As it turned out it was actually a pretty nice climb. Weirdly, and again, no idea why or how this was happening, but I was actually enjoying the climb. It was a nice steady gradient and I was pushing hard but not killing myself. My power numbers were WAY higher than they should have been but I felt quite comfortable so just stuck with it.
It was only in the final couple of kilometres towards the top that I thought it was getting a bit tedious and was definitely ready for a mega descent.
Thankfully, that’s exactly what it was, and enabled a serious amount of recovery time too. At one point I turned a corner a bit too aggressively and as I braked my whole bike twitched a bit as the back slid out under me slightly. Cue heart rate spike and a little more conservative descending from that point on…! Nothing is worth crashing for, that’s for sure.
I have to mention here though that I absolutely LOVE racing women only. It provides a completely different race experience. There is basically no aggressive swimming or riding, the women are polite and respectful to each other, and there are a lot less crashes. At the risk of sounding like a total feminist, it’s a much more pleasant race environment and I almost wish every race could be like this!
There may have been stunning scenery but it was most definitely turning out to be a longer bike split than I had anticipated and as I pushed the final few flat kilometres back into town I couldn’t help but feel slightly disappointed with my time of 3:03, despite a PB power for a 70.3 bike course.
Cue another stupidly long transition (couldn’t work out if it was me just faffing about for too long or whether these were just HUGE transition areas that you needed a map to navigate around), and out onto the run.
I felt pretty good as I started out so just decided to hold the pace where it felt relatively comfortable. Two long loops out to the airport and back, and where the airport end felt like a ghost town, the support around main bit of town towards the finish line was incredible.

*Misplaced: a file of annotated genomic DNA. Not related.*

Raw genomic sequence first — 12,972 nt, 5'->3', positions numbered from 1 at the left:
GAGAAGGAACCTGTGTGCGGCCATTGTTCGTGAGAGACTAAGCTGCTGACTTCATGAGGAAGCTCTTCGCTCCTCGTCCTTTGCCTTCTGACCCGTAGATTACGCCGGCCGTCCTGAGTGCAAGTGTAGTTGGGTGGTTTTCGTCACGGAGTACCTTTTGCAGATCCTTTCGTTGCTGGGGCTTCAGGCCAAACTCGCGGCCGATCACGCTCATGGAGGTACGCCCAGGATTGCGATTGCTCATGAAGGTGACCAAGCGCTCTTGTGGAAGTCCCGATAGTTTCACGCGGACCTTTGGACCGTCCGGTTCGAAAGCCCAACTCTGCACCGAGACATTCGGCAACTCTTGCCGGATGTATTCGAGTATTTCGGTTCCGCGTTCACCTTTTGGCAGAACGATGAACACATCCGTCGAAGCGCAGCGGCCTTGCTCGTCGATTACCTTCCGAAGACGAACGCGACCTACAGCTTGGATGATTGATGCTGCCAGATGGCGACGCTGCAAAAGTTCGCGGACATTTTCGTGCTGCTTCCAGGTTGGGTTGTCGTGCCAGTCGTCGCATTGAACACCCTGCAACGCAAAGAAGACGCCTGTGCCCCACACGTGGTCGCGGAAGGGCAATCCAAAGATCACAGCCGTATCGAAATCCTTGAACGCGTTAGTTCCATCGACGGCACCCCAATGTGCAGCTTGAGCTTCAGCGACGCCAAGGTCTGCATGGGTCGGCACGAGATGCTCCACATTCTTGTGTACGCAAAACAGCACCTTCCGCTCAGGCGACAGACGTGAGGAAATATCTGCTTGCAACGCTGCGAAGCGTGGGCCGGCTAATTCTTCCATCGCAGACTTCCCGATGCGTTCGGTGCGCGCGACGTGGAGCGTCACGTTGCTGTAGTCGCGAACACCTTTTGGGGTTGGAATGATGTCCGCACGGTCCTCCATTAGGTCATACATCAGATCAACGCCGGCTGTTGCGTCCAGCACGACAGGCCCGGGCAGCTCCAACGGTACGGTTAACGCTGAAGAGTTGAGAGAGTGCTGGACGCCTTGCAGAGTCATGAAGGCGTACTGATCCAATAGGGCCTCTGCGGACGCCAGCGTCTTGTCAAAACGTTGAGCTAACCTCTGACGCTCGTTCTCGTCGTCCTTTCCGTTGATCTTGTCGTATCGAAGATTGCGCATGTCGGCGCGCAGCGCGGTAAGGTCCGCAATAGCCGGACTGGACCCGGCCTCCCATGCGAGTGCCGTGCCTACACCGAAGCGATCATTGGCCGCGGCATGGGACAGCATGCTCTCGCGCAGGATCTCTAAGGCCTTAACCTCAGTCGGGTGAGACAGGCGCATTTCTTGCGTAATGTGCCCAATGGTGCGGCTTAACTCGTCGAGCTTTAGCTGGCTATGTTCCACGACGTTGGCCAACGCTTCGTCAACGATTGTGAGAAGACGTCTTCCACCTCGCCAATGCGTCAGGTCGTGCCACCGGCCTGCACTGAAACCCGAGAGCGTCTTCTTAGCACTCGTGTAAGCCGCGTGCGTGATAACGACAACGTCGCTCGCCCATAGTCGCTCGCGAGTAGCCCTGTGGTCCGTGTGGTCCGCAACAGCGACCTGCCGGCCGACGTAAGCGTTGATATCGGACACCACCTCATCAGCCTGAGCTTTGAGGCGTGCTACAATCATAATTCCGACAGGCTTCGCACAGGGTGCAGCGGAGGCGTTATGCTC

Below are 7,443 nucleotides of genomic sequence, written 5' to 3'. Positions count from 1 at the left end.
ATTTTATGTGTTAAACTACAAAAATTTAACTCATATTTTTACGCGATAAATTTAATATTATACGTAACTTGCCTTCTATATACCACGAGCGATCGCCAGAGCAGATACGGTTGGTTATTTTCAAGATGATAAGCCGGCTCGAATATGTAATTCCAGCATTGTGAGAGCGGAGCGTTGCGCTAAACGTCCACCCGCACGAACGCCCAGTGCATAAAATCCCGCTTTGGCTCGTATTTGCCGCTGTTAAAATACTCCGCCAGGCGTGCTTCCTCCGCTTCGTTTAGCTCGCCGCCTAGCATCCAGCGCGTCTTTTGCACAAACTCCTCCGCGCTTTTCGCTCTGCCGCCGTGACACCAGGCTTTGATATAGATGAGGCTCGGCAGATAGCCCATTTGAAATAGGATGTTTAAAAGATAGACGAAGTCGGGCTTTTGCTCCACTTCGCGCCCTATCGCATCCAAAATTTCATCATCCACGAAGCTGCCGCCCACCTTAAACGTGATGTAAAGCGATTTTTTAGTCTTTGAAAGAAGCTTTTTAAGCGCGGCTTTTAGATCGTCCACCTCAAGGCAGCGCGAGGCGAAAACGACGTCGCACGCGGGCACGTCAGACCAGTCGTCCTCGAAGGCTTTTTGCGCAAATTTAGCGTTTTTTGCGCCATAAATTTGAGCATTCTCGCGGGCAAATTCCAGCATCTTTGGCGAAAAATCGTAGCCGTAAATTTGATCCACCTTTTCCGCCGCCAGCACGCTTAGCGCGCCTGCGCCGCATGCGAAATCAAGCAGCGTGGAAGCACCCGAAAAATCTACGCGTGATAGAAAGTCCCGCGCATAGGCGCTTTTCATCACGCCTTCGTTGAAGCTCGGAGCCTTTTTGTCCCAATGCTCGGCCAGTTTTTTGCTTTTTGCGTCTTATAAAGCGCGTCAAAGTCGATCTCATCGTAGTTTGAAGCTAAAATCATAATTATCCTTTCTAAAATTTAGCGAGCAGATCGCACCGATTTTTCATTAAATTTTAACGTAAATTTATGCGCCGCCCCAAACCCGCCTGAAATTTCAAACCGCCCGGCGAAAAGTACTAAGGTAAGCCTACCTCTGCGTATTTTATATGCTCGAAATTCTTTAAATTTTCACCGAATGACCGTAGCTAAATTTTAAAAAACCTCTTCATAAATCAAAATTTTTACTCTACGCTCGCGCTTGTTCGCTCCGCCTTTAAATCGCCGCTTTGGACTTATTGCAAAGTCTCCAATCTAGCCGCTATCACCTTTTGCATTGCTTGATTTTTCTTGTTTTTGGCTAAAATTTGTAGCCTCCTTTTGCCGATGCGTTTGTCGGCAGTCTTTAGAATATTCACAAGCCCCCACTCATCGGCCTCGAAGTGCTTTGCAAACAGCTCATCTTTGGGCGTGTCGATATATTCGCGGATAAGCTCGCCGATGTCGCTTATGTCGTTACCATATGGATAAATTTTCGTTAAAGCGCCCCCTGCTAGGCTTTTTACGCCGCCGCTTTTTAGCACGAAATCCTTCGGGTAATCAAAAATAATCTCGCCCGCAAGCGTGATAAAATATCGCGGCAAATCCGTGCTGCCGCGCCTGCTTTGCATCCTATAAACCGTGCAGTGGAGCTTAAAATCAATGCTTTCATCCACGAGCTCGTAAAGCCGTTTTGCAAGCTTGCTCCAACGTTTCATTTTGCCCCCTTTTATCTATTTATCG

The thing I liked about two loops was that on the first loop, I could say to myself “I only ever have to come here once more in my life.” And on the second loop “I never have to come here ever again in my whole life”. Little things!
The run seemed to go quite quickly and towards the end I was pushing harder to hold my pace but I was actually enjoying it a bit too much, and on reflection, I could have pushed harder. I fully planned to race this event and “leave it all out there” but I really didn’t, I raced relatively comfortably and finished feeling fine.
My finish time was an unimpressive 5:17 but I did cry when my mum announced that I had come 25th in my age group out of 250. A huge improvement on 40 or 50-something at all my previous world champs. I was very happy with that and it was testament to how tough the course was – as well as how much I had improved in the past year.
I knew I had more to give on the day though but I wasn’t bothered about this at all, as I think genuinely I wasn’t really in the right mindset to race aggressively. It was encouraging to know that I have a bit to spare and I am looking forward to taking that into my A race.
If I could sum up the day, it would be that I absolutely loved it. I thoroughly enjoyed the course and after being told it was “the best performance of my life” by my coach, I really couldn’t have asked for much more than that.
Now, after a bit of downtime, I’m back on the grind and ready for the next one, because my 2019 season is far from over…